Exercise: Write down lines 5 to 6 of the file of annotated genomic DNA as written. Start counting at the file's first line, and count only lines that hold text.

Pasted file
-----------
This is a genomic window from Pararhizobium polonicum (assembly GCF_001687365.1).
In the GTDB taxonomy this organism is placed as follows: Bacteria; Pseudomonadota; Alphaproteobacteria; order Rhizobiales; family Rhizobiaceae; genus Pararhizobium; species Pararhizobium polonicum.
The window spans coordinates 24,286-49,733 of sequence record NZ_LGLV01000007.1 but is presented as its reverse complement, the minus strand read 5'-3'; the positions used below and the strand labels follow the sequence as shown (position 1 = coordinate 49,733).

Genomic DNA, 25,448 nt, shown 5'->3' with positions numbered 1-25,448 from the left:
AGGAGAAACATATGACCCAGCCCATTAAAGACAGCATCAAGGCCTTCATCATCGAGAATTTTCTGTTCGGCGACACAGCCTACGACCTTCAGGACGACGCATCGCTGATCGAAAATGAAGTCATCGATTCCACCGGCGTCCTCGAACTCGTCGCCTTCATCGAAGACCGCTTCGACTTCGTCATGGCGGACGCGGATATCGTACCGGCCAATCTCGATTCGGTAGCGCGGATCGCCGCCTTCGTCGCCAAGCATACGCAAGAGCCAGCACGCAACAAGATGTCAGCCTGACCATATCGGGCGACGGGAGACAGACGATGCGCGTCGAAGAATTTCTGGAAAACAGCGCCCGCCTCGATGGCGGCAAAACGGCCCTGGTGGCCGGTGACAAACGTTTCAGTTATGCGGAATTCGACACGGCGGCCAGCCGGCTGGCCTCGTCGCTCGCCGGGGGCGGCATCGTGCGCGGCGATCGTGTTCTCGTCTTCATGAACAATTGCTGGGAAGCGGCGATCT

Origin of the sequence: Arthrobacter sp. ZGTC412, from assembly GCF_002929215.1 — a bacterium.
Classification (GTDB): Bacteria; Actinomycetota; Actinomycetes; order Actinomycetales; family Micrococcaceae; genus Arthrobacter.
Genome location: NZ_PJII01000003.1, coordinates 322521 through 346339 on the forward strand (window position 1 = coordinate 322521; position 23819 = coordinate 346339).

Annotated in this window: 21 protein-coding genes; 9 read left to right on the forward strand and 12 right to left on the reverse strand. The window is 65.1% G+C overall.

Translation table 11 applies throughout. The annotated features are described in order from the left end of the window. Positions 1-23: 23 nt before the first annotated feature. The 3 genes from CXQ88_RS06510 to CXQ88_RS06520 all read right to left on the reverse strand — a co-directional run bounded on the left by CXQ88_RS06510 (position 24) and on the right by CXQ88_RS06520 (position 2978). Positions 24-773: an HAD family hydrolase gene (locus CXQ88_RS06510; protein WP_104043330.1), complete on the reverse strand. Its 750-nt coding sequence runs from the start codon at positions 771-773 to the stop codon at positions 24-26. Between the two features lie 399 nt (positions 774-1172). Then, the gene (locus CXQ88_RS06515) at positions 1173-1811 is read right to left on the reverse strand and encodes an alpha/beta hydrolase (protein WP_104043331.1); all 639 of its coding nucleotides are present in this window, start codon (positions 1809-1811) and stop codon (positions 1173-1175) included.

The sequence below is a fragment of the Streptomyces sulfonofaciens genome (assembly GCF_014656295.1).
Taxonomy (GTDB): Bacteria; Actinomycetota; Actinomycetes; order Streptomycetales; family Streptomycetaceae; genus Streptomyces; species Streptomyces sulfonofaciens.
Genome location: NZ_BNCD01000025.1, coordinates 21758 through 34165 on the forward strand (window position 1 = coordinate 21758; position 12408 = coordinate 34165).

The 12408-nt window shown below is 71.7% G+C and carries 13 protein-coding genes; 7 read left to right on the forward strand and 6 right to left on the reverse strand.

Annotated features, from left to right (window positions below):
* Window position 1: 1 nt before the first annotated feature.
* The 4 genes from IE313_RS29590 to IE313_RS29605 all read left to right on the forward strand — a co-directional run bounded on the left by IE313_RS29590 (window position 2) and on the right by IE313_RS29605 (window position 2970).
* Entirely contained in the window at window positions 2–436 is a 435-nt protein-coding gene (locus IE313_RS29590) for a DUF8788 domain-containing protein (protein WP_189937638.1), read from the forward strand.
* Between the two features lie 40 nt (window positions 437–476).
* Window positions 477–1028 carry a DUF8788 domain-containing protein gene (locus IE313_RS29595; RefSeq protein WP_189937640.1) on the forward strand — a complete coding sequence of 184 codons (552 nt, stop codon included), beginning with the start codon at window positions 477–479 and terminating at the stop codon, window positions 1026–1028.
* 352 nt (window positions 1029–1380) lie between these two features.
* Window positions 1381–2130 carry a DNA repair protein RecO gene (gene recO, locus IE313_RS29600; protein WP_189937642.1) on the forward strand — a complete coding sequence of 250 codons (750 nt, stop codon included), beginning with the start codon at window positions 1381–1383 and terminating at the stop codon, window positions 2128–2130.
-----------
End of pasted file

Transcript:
AGGAGAAACATATGACCCAGCCCATTAAAGACAGCATCAAGGCCTTCATCATCGAGAATTTTCTGTTCGGCGACACAGCCTACGACCTTCAGGACGACGCATCGCTGATCGAAAATGAAGTCATCGATTCCACCGGCGTCCTCGAACTCGTCGCCTTCATCGAAGACCGCTTCGACTTCGTCATGGCGGACGCGGATATCGTACCGGCCAATCTCGATTCGGTAGCGCGGATCGCCGCCTTCGTCGCCAAGCATACGCAAGAGCCAGCACGCAACAAGATGTCAGCCTGACCATATCGGGCGACGGGAGACAGACGATGCGCGTCGAAGAATTTCTGGAAAACAGCGCCCGCCTCGATGGCGGCAAAACGGCCCTGGTGGCCGGTGACAAACGTTTCAGTTATGCGGAATTCGACACGGCGGCCAGCCGGCTGGCCTCGTCGCTCGCCGGGGGCGGCATCGTGCGCGGCGATCGTGTTCTCGTCTTCATGAACAATTGCTGGGAAGCGGCGATCT

Origin of the sequence: Arthrobacter sp. ZGTC412, from assembly GCF_002929215.1 — a bacterium.